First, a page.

Steve Fidel, Deseret News
A lone F-22 is poised inside a new $45 million maintenance facility at Hill Air Force Base last month. HAFB fared well the last time BRAC recommended cuts.

SALT LAKE CITY — Democratic candidate for governor Peter Cooke warned Tuesday that something must be done to protect Hill Air Force Base from another round of base closures.

But Cooke offered no specific proposals at his campaign’s news conference detailing Oklahoma’s efforts to ensure Tinker Air Force Base there remains open, including spending $55 million to buy a closed auto plant now leased by the military.

“I’m trying to point out today that is an issue,” Cooke, a retired general in the U.S. Army Reserves, said after a presentation by an Oklahoma County commissioner. “They are competitive and they have moved forward. We have not.”

Compared to Oklahoma’s investment in the military, Cooke said Utah is “behind the eight ball” with some jobs already relocated to the Oklahoma base and another Base Realignment and Closure Commission anticipated in 2015.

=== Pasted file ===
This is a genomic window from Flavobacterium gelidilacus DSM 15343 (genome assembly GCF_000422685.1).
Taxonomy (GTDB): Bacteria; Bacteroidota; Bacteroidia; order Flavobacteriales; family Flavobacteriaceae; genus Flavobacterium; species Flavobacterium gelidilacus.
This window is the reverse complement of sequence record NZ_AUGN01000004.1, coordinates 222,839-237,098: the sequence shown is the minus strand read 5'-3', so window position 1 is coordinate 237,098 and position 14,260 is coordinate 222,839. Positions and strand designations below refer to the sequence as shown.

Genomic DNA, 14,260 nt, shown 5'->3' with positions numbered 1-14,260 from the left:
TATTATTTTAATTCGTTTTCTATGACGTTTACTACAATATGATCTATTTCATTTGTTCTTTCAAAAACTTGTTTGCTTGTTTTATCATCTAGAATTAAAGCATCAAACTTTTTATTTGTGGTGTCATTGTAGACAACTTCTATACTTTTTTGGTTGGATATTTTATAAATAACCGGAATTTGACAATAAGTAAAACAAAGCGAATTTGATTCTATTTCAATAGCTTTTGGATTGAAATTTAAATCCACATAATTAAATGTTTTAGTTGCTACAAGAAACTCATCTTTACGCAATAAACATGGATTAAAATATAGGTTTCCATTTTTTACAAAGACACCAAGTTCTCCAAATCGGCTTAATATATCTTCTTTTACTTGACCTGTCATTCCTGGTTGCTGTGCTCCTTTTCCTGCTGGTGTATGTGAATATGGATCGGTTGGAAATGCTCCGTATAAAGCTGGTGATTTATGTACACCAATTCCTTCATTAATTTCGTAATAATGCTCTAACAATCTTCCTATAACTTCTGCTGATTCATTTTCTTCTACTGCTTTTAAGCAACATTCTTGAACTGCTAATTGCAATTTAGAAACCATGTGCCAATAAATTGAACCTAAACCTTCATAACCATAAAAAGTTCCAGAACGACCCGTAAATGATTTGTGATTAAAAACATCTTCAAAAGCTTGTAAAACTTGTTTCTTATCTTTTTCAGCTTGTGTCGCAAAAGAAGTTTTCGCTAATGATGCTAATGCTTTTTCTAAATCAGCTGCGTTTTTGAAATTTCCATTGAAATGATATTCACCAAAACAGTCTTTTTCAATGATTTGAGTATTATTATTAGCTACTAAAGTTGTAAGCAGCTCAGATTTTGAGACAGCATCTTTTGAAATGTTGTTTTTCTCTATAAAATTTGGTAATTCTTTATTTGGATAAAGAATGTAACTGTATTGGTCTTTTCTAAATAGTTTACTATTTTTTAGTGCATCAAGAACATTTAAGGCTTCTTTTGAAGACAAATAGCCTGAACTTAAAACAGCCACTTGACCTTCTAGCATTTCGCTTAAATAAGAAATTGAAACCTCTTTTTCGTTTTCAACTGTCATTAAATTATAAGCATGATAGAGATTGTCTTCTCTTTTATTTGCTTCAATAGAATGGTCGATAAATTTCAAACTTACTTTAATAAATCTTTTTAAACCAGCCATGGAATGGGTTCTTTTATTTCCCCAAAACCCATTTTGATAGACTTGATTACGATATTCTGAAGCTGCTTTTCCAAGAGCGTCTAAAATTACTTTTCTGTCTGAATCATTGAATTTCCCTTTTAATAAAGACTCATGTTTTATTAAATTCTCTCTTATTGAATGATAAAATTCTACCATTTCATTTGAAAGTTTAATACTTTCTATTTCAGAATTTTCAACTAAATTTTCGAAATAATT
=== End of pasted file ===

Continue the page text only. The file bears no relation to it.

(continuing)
He said he would be willing to consider “any way we can find a way to secure the jobs we have now” at HAFB, one of the state’s largest employers, including bonding for millions of dollars as Oklahoma did.

However, Cooke said until he has the standing as an elected leader to meet with military brass, he won’t be able to come up with a plan for saving the base.

“If I am elected as governor, one of my first trips will be back to the Pentagon to find out what the process is,” Cooke said, suggesting GOP Gov. Gary Herbert isn’t doing enough for HAFB.

“What I’m tired of in this state is no plans, no concepts, no ideas of where we’re going,” Cooke said.

Herbert’s campaign spokesman, Marty Carpenter said the governor “will continue to be a champion for HAFB and he is confident it will thrive based on its strategic military value and because of the hard working men and women on base — not because of politics.”

Carpenter called protecting the base a team effort that includes members of Utah’s congressional delegation as well as the Utah Defense Alliance, a non-profit group of business and political leaders formed to support the military and related industries.

Oklahoma County Commission Chairman Ray Vaughn said the 2008 bond issue that secured the plant now leased to Tinker AFB for $10 a year was intended to help bring in new jobs as well as protect the base.

Vaughn said about one-fourth of the nearly 4 million-square-foot facility remains unused and is being marketed to aerospace companies.

Cooke said the military’s long-term lease combined with the availability of additional space does not bode well for the future of Hill Air Force Base.

“You connect the dots,” he told reporters.

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